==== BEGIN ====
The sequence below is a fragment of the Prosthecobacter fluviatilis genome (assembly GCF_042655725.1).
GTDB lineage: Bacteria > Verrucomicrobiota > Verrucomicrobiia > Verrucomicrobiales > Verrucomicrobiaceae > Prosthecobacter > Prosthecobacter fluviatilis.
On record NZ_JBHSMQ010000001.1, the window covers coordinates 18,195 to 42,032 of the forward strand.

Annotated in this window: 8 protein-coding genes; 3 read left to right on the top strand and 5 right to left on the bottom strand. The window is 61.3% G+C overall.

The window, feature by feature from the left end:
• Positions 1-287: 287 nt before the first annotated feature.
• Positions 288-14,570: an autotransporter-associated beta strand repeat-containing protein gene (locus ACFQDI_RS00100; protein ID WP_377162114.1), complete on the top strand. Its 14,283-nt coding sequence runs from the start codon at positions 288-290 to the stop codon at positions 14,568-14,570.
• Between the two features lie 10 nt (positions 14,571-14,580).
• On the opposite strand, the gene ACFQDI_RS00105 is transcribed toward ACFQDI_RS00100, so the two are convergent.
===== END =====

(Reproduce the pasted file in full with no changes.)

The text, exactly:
The sequence below is a fragment of the Prosthecobacter fluviatilis genome (assembly GCF_042655725.1).
GTDB lineage: Bacteria > Verrucomicrobiota > Verrucomicrobiia > Verrucomicrobiales > Verrucomicrobiaceae > Prosthecobacter > Prosthecobacter fluviatilis.
On record NZ_JBHSMQ010000001.1, the window covers coordinates 18,195 to 42,032 of the forward strand.

Annotated in this window: 8 protein-coding genes; 3 read left to right on the top strand and 5 right to left on the bottom strand. The window is 61.3% G+C overall.

The window, feature by feature from the left end:
• Positions 1-287: 287 nt before the first annotated feature.
• Positions 288-14,570: an autotransporter-associated beta strand repeat-containing protein gene (locus ACFQDI_RS00100; protein ID WP_377162114.1), complete on the top strand. Its 14,283-nt coding sequence runs from the start codon at positions 288-290 to the stop codon at positions 14,568-14,570.
• Between the two features lie 10 nt (positions 14,571-14,580).
• On the opposite strand, the gene ACFQDI_RS00105 is transcribed toward ACFQDI_RS00100, so the two are convergent.